For the past two years, my roommate and I have shared a two-bedroom apartment on a nice, quiet block in Mid-City. A few weeks ago, he told me he’d be moving out. More accurately, he told me he was moving in with his brother who had been couch surfing with us for two months (while supposedly looking for a place for himself and his “friend from college”). As it turns out, there was no friend, it was all a lie, and I was on the horns of a dilemma. I didn’t want to move, but I couldn’t swing the rent by myself. Nobody I knew was looking for a roommate situation and didn’t want to live with some stranger I found on Craigslist or Westside Rentals.

I liked the apartment, I love the area, and I really love my neighbors. Well, not all of them. There is one incredibly lousy neighbor on 23rd Street who actually helped me make the eventual decision to move to Sunset Park. This neighbor is probably the biggest landowner in the area with a property that spans the entire block between 20th and 23rd streets and Santa Monica Boulevard and Arizona Avenue. I’ve lived in Boston, New York City, San Francisco and Los Angeles and I’ve never seen a property owner show less regard for its neighbors or its community than this one. Of course, I’m talking about Saint John’s Health Center.

In a transparently disingenuous, half-hearted attempt to get “input from the community,” Saint John’s recently held a meeting to discuss the next phase of its decade-long construction project and the abatement and demolition of the South Tower. And to ensure a limited turnout, they scheduled the hour-long meeting at 3 in the afternoon on a Thursday.

The community was represented by about a dozen good people and by me, your friendly neighborhood columnist. Saint John’s sent their director of marketing and business development, Greg Harrison, and the mission and ethics vice president, LaTisha Starbuck. From the construction side, the Shane Miller Co. (listed as the “Owner’s Representative,” whatever that means) sent Project Executive Jake Keshishyan and President Shane Miller. Believe me when I tell you, I did my best to stay cool.

Jake went over the schedule for the next year or so — starting with the South Tower abatement this October through to the beginning of the North Lawn and entry plaza work next May. Then a guy (whose name I didn’t get) talked about the abatement process. Contractors use the word “abatement” because when they say “toxic waste removal,” people tend to freak out. The guy informed us the three-month process would involve getting rid of the building’s insulation, at which point I wanted to know if there were any toxic or hazardous materials in the building. He said there weren’t, then went on to talk about the removal of lead and asbestos. I was confused.

“I thought you said there were no hazardous or toxic materials,” I said. “Now you’re saying there’s lead and asbestos.”

“Well there’s lead, but there’s no lead,” the guy responded.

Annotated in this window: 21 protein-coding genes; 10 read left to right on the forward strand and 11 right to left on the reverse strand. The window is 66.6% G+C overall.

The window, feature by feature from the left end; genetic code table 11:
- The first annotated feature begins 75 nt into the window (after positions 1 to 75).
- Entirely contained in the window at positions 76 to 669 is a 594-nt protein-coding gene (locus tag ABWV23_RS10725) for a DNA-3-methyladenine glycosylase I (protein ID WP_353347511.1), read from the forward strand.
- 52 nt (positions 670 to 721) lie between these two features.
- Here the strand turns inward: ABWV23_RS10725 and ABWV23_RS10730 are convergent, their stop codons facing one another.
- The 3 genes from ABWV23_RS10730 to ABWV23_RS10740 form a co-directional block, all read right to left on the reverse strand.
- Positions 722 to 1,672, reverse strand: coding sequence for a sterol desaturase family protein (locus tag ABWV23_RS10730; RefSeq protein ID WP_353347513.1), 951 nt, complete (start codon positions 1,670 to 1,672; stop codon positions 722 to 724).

“I don’t understand that.”

“There’s lead in the building, but not in the insulation,” he explained.

At that point, my B.S. antenna was activated, so I asked if an environmental impact study had been done. Both Jake and the guy gave me that blank stare that kids give you when you catch them in a lie, then looked at Shane Miller (who was sitting in the front row and hadn’t yet identified himself) to rescue them. He turned to me and said, “No.”

I was still cool, though I could tell where this was going. So I asked if they at least had a plan to re-direct traffic out of the parking garage at 20th or their new ER on Arizona Avenue. Their answer was no — and I could feel my face getting hotter when I heard it. After the rest of my neighbors got fired up, I asked my final question. “Do any of you live in Santa Monica?”

“I do,” replied LaTisha Starbuck with a totally straight face. “Well, I live in Santa Monica, six miles outside the border.” That was even more confusing to me than “there’s lead, but there’s no lead,” so I let ‘em have it — then went to find an apartment as far away from Saint John’s as I could get.

Jake and Shane should be ashamed of themselves for claiming to care about the community, but doing nothing to stop construction workers from pilfering parking spaces on a daily basis. LaTisha should be ashamed of herself for lying about where she lives when the word “Ethics” is in her job title, and Greg should be ashamed of himself for his dismal failure in publicizing the meeting when he’s supposed to be a marketing professional.

Most importantly, Saint John’s should be ashamed. When your mission statement says, “We will in the spirit of the Sisters of Charity, reveal God’s healing love by improving the health of the individuals and communities we serve, especially those who are poor and vulnerable,” then there is no excuse for endangering the health of that community with your sewage and toxic waste. I’m talking to you, Lou Lazatin.

Kenny Mack is a multi-platform content provider with four-quadrant crossover appeal who loves his new neighborhood. His past columns are archived at and he can be reached at

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